• July 19, 2016 at 8:10 AM

      Nice idea. But if you want that approach, then it will be up to you to ensure that all of your service providers are also doing a Level SP assessment.

      • 43 PCI Consultant
        July 19, 2016 at 10:27 AM

        Do not agree that a Service Provider must process or transmit CHD/SAD to be considered a PSP.

        “This also includes companies that provide services that control or could impact the security of cardholder data.”

        Thus, even for Service Providers that do not process or transmit any CHD, if they control the systems hosting the payment pages and can indirectly impact the payment flow, they are in scope in my opinion. Example, a Service Provider that only hosts, operates and/or manages a site in which there is an iframe/Re-direct to another PCI Compliant Service Provider is still a PSP.

        With that having been said, even though they would be subject to SAQ D – Service Provider or a ROC, their requirements would be limited to those found in SAQ A in my opinion, same as for a merchant having outsourced the entirety of the page according to FAQs 1291 and 1292.

      • July 19, 2016 at 8:21 PM

        By definition a PSP is payment service provider. Operative word being, “payment”. They do nothing but deal with payments/transactions. So how you think a PSP does not deal with SAD/CHD is beyond me.

        See this for the definition. https://en.wikipedia.org/wiki/Payment_service_provider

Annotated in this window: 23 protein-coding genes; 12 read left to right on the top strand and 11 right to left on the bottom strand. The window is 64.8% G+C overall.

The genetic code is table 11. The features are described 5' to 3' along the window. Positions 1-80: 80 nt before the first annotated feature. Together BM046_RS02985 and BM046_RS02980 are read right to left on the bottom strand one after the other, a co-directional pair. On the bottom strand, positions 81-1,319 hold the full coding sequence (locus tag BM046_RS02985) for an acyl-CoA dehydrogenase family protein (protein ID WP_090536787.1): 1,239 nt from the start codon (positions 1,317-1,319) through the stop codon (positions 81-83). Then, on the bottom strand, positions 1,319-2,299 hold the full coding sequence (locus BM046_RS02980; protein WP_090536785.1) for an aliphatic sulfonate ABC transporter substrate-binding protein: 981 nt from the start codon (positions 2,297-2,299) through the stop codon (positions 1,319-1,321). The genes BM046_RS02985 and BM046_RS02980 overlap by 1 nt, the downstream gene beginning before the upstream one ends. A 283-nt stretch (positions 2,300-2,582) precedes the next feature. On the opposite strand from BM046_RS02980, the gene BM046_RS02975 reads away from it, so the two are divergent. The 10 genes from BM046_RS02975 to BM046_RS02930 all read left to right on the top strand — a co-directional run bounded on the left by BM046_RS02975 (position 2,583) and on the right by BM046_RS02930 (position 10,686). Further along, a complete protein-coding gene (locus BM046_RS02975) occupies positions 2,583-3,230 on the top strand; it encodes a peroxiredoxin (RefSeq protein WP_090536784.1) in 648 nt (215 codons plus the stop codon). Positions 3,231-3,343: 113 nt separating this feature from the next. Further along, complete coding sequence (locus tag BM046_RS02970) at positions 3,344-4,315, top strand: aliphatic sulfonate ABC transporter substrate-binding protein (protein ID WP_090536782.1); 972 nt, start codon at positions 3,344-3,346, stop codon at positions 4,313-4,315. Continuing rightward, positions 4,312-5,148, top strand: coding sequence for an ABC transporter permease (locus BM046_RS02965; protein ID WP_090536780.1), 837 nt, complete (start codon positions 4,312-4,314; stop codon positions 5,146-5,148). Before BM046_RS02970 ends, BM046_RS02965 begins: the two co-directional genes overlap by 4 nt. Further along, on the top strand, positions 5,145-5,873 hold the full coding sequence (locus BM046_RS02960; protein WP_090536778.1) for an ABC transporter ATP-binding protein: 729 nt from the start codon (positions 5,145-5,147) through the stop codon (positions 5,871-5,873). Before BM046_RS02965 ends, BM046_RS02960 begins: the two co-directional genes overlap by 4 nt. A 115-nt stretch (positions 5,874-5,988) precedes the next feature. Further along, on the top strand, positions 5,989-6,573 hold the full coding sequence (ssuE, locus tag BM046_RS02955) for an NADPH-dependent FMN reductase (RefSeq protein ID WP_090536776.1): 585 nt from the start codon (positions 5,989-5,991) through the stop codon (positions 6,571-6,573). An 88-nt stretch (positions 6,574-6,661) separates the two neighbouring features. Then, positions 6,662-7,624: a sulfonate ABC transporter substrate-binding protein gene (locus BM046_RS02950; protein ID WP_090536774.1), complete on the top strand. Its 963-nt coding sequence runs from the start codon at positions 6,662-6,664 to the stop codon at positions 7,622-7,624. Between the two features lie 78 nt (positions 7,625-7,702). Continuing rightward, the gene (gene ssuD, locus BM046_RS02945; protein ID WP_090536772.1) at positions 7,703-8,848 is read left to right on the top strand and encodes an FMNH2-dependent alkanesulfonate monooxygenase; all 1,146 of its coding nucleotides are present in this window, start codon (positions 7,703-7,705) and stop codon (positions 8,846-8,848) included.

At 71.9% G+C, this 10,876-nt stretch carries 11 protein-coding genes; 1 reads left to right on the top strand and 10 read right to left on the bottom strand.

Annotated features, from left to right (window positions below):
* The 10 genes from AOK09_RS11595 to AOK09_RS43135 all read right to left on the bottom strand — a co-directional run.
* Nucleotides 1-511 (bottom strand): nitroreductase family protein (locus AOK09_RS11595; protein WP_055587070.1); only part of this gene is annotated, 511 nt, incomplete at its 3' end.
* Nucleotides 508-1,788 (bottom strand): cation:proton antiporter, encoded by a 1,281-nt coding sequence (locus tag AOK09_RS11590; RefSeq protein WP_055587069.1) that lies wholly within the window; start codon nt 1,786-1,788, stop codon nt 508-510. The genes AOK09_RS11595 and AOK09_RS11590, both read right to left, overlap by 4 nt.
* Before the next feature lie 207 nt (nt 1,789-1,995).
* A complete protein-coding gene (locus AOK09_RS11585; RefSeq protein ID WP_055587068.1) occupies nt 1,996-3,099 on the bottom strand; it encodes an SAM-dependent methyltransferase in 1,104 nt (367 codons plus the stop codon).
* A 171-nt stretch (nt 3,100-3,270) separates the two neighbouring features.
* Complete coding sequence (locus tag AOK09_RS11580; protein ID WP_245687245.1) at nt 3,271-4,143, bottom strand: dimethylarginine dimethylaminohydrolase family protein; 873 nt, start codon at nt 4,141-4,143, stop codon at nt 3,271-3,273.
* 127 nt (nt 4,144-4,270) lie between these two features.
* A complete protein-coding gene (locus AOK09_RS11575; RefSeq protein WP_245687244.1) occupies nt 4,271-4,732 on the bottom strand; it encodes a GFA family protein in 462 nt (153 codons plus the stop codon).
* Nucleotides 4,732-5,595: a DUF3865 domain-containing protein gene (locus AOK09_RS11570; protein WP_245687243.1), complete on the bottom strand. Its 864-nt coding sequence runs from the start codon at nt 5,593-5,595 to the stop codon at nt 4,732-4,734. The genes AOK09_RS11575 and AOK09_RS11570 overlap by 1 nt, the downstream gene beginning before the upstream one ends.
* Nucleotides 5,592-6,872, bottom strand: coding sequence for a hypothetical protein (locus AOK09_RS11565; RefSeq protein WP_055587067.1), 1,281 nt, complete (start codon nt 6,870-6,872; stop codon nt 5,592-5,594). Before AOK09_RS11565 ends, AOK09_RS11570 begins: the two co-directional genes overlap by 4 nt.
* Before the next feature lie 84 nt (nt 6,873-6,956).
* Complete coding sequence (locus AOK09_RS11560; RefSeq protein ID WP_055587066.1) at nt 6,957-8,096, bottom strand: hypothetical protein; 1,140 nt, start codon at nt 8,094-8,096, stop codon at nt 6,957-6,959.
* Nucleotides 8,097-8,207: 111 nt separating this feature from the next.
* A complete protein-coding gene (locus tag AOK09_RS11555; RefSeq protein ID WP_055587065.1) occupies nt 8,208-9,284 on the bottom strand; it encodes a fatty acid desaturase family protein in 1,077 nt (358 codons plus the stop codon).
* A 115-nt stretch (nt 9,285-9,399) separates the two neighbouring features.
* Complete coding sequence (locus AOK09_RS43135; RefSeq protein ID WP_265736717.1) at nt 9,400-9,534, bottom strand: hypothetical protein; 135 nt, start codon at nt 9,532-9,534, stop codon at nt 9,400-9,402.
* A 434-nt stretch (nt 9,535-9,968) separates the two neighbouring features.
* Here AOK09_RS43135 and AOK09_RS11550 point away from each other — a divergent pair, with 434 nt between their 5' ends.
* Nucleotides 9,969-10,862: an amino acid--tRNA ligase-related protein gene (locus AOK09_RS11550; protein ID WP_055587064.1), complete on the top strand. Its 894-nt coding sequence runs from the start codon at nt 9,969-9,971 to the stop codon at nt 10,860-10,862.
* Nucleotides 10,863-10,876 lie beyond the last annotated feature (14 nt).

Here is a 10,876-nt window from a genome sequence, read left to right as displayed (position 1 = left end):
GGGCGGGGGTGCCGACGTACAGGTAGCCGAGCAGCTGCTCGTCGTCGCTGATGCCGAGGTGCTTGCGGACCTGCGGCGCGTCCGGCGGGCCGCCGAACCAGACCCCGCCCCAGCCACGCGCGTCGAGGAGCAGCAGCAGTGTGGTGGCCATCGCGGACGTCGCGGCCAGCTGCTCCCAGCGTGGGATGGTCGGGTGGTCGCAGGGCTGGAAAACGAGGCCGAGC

• 45 PCI Consultant
        July 20, 2016 at 10:51 AM

        My bad on PSP. In my parts… we use the acronym PSP as meaning PCI Service Provider… I understand the confusion it caused you…

        Looks like you didn’t read the rest of what I wrote though… my point being, even if a Service Provider processes, transmits or stores zero CHD/SAD, if they could impact the payment flow, they are still subject to PCI according to the definition in the glossary… Having re-read your text, I believe you are saying that anyways. Where you lost me is on the service provider transaction levels saying that since such a Service Provider processes 0 transactions, they forever remain a level 2. My view is different in that it is the number of transactions that their merchant clients’ process that must be taken into account instead. As such, a Service Provider that does not process, transmit or store CHD/SAD but can still impact the payment flows of hundreds of clients or other Service Providers who themselves process billions of transactions must still be viewed as a level 1… This as compared to a small Service Provider that has one client that process under 300k transactions… The risk isn’t the same… Hope this is clearer…

      • July 21, 2016 at 5:22 AM